§ This story from the New York Times on the diminishing appeal of animated films has been getting a lot of links, but it actually came out last week — hurry up and read it before it goes behind the firewall. Briefly, a flood of similar looking and sounding films about funny little critters who talk like the happy hour crowd at Chumley’s is sinking fast:

In 2005, the domestic box office fell by half, to $640 million. Then Pixar did not release a feature film that year, and DreamWorks’ “Wallace and Gromit: The Curse of the Were-Rabbit�? was a flop.

Through mid-September 2006, the domestic box office for animated films was $928 million. But there also has been a rise in the number of films — filmmakers plan to release 17 animated movies in 2006, compared with 11 in 2005.

[snip]The main criticism of animated movies within the industry and among consumers is that they are beginning to look alike. And the recent crop looks a lot like a zoo.

Natalie Ward, 13, who was out shopping with her grandmother, Bonnie Ward, in Hollywood recently, was unimpressed with the latest offerings. “There are so many movies with animals,�? she said, pursing lips tinged blue by the icy neon drink in her hand. “The ones about cows are too, like, I don’t know — boring.�?

§ A nice essay on the appeal of comics from The Press Republican traces comics as forbidden fruit:

For reasons that were never very clear to me, adults — especially my mother — were worried that reading comics would do some damage. Maybe they thought the pictures would diminish our reading skill, or that we would be exposed to dangerous ideas. I do remember that the jet pilot Blackhawk group was made up of various nationalities — Swedish, French, Dutch, etc. It was more like a United Nations peacekeeping force than the U.S. Marines, and Mom did not like the U.N.

Whatever the objection, it made the comics more attractive.

§ A brief story on THE 99 that was widely syndicated throughout the Middle East.

§ Ripley’s Believe It or Not has a hideous new Flash-based website but you can see a few cartoons there if you are really, really patient.

§ An interesting account of the origin of the KRYPTO comic:

Krypto the Superdog the comic book came into print because of Fran & Kevin McGarry’s insistence at a DC Comics retailer meeting last year. “DC flew us up to Montreal last November to meet with them and 50 other top retailers from around the world.” Fran McGarry said. “While we were having lunch with BobWayne, vice president of sales for DC, we told him that we needed a Krypto comic book to sell. The Krypto cartoon was a huge hit on Cartoon Network and we had parents asking for Krypto comic books for their kids to read. Bob has told us that they did not have any plans to do a Krypto book, but we were free to bring up the idea at one of the group meetings.”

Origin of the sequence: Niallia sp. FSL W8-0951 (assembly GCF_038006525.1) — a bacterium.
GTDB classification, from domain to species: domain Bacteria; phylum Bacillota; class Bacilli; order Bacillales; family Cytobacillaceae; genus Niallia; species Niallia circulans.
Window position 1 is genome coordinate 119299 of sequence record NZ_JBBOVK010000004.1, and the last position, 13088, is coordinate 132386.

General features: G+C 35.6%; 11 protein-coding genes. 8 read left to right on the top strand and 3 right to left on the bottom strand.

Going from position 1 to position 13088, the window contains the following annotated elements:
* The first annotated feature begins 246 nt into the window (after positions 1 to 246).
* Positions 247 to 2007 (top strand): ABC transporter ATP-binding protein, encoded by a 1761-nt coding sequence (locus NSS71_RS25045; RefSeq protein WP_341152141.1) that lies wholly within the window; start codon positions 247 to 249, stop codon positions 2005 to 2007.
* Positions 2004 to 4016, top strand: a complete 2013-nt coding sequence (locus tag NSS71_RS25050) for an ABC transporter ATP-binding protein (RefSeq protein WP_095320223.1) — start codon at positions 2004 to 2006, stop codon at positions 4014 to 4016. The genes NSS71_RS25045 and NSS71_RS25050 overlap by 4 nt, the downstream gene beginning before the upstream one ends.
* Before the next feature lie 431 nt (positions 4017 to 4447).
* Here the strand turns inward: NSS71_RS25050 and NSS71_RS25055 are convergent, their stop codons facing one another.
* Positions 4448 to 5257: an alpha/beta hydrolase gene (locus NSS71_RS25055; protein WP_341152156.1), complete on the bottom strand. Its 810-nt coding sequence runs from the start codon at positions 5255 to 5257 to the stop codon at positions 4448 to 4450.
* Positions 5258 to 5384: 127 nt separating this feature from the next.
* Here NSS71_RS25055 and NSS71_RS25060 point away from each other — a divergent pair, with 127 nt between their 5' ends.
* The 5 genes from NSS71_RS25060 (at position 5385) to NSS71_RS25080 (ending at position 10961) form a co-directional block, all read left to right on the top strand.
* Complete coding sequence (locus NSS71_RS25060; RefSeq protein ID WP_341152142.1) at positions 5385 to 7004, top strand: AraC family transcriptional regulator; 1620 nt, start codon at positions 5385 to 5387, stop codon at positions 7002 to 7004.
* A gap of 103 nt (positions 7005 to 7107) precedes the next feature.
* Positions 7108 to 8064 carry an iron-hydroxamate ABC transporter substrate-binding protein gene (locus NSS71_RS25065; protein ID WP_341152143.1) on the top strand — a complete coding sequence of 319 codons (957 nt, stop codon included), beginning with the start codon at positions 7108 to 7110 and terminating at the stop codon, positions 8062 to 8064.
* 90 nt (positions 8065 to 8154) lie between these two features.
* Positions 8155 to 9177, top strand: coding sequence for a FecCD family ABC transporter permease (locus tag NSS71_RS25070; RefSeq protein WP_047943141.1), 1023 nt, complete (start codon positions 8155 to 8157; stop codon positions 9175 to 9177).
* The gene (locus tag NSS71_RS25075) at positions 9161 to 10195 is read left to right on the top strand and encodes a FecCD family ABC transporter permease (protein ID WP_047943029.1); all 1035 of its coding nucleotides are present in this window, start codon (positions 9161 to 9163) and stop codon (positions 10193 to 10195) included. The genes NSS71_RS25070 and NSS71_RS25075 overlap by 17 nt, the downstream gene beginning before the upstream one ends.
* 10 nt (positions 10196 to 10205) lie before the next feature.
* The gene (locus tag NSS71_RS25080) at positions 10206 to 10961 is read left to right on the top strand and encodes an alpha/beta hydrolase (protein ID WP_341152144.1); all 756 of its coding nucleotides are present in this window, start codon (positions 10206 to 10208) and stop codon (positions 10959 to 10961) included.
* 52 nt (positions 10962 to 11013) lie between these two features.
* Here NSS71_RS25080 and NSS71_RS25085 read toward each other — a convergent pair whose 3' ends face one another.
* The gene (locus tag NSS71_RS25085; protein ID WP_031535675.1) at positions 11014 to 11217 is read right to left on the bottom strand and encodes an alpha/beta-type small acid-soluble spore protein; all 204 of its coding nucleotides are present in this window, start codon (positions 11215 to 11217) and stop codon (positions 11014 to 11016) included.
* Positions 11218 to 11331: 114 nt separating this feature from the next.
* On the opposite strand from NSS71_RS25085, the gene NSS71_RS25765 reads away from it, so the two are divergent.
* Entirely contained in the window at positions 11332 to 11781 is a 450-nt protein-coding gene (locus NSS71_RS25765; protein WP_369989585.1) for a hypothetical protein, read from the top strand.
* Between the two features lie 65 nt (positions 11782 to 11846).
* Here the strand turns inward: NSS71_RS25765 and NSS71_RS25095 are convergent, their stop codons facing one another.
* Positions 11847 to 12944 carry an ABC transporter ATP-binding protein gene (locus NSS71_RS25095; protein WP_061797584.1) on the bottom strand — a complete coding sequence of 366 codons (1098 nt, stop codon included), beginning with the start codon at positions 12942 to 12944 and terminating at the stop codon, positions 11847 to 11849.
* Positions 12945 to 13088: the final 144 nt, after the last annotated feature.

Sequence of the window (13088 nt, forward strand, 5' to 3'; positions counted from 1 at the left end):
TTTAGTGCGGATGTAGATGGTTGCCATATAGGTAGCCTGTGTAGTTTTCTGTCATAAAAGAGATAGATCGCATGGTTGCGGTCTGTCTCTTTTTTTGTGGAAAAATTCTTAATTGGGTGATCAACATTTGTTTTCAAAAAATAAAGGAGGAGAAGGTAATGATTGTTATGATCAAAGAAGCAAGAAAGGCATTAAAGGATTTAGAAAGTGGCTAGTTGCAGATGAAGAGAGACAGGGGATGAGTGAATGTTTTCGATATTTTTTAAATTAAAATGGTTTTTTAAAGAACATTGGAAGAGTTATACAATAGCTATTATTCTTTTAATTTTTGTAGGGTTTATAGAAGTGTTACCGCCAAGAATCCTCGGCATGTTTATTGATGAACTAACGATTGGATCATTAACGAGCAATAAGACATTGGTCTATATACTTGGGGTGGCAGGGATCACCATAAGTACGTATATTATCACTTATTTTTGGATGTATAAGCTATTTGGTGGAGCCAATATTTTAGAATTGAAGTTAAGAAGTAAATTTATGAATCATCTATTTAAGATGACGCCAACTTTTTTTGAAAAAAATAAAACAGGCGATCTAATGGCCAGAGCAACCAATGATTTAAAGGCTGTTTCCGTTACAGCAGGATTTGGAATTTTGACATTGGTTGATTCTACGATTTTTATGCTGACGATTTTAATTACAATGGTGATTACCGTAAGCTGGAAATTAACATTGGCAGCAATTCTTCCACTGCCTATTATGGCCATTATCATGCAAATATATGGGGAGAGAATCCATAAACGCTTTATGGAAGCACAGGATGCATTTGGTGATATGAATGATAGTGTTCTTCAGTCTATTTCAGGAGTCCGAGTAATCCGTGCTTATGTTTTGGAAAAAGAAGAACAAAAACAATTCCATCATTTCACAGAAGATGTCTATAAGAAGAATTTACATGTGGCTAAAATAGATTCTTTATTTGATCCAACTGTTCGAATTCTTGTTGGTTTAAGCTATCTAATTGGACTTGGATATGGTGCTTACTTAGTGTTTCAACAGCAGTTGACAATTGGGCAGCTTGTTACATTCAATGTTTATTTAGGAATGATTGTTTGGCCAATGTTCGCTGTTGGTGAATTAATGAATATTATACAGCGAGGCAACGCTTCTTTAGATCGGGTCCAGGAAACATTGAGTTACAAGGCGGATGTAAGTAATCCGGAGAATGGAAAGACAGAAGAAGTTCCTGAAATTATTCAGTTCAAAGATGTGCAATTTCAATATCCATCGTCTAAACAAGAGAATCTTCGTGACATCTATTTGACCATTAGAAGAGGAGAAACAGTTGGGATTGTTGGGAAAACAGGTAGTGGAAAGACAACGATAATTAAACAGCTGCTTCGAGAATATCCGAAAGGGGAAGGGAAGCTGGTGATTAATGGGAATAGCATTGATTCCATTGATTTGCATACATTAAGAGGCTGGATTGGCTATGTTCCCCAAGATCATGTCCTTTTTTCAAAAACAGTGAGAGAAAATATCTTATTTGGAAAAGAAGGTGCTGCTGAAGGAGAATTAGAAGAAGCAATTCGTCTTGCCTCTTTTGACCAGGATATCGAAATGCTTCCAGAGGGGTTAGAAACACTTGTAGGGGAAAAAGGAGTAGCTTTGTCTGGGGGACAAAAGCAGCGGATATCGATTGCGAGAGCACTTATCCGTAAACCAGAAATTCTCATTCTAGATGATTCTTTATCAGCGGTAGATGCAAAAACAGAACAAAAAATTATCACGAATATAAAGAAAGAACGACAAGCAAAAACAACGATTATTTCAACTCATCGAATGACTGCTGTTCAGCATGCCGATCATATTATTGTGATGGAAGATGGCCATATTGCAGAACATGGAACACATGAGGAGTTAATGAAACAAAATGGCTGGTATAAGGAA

“When we brought it up in front of the group of retailers and the executives at DC Comics, we were very surprised that not only did all of the retailers agree that a Krypto comic needed to be printed but that it was one that they thought would sell well. The president and publisher of DC Comics, Paul Levitz, turned to Jesse and told him to have a proposal for Krypto on his desk by Monday.

§ John Layman’s “IM” with Mark Foley

Maf54 (7:39:32 PM): tahts good when wil new stuff be solicited for

Layman(7:41:57 PM): fuck if I know. Jan or feb, probaly

Maf54 (7:39:32 PM): you need a massage

Layman(7:41:57 PM): tomorrow i have to start a new script

Maf54 (7:42:27 PM): love to read that

Maf54 (7:43:54 PM): youll be way hot then

Layman(7:44:01 PM): haha…hopefully


  1. All joking aside, my kids were ecstatic when they saw the Krypto comic. It’s pitched right at their level (okay, maybe a little higher, since they can’t read yet) it’s funny and it’s not scary. My only complaint is that it’s episodes from the show re-told, something even my kids noticed. “Hey, we’ve seen this story already!” Certainly it can’t be that hard to think up new Krypto stories, can it?